October 4, 2023

It’s officially cute sneaker season, and that can only mean one thing: retiring my snow-stained boots to finally look put together for the first time all year. As someone who lives in Montreal, Canada, the weather is often too unpredictable to invest in a pair of luxurious sneakers for everyday wear, but I’d do anything for journalism.

That’s why I was super thrilled to put Allbirds’ new lifestyle shoe to the test: The just-launched The Riser is designed with the brand’s most popular natural materials like canvas, tree fiber, wool, bio-based foam and natural rubber. Stick around to find out if the trendy new shoes might be a fit for you.

Available in four different colors, Allbirds’ newest lifestyle shoe is designed for all-day wear and is made from natural materials like canvas and eucalyptus tree fiber.

If you’re a fan of all things Allbirds, the newest kid on the brand’s block might be a wise addition to your spring wardrobe: The Riser is a lifestyle shoe designed for all-day comfort that you can rock with a flowy skirt as easily as you can a matching tracksuit on a Hot Girl Walk. Its allure lies in its use of natural materials like canvas around the forefoot and heel for support, eucalyptus tree fiber along the eyestay pieces around the laces and tongue as a durable and earth-friendly alternative to nylon ripstop, ethical merino wool as a functional design element that also provides extra comfort at the heel, sugarcane-based foam at the midsole for some pep in your step, and natural rubber for proper traction derived from the latex vessels of rubber-yielding plants.

They ring in at $135 per pair, come in four versatile colorways — Honey Rust, Indigo, Natural Black and Natural White — and are available in men’s and women’s whole sizes 7 to 14 and 5 to 11, respectively.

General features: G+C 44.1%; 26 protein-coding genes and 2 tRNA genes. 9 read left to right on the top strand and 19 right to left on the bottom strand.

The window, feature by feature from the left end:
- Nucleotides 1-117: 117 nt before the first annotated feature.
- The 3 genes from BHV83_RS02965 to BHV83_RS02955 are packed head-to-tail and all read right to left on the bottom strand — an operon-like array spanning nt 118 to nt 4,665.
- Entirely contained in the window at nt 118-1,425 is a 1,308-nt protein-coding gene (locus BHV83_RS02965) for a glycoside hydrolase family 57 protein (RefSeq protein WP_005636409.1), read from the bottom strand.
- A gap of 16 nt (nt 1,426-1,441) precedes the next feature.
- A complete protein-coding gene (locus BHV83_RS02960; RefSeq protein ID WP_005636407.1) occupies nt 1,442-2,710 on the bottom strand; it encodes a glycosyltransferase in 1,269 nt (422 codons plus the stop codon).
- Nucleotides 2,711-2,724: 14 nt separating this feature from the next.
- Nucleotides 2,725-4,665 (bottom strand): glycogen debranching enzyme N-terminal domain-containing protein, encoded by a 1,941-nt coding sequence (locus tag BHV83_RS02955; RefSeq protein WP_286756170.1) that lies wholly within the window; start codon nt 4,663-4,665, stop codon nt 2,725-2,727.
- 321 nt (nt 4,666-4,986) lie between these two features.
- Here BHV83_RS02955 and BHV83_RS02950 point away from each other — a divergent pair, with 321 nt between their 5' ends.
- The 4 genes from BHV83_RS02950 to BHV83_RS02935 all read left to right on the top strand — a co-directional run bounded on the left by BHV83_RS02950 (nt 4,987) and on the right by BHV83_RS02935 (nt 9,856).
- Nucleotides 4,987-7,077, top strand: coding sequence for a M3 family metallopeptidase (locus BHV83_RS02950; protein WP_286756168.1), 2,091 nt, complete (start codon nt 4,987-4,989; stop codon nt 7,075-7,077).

allbirds riser marissa cnnu.jpg

While first impressions are everything, I like to think of myself as the Paula Abdul of judges, giving most things the benefit of the doubt and ability to redeem themselves. First, their look is unmistakably 2023, boasting both a futuristic vibe with an angular heel and sole mixed with a little bit of dad sneaker vibes to anchor them back down to earth. It’s not something I would reach for personally (I struggle to take fashion risks and stand out too much), so these definitely took me out of my comfort zone in a way that I appreciate.

Next, I love that the colorway I chose — Natural White with a Blizzard sole — is more of a creamy beige hue, which can be slightly more forgiving in inclement weather or walks through grass and mud than a standard bone-white shoe. While I’m personally not a huge fan of the other funkier colorways because my outfits tend to use brighter color palettes, they each create a serious style statement while still feeling versatile. Plus, the gender-neutral look is much appreciated for this gal who prefers shopping in the men’s section.

The Riser 2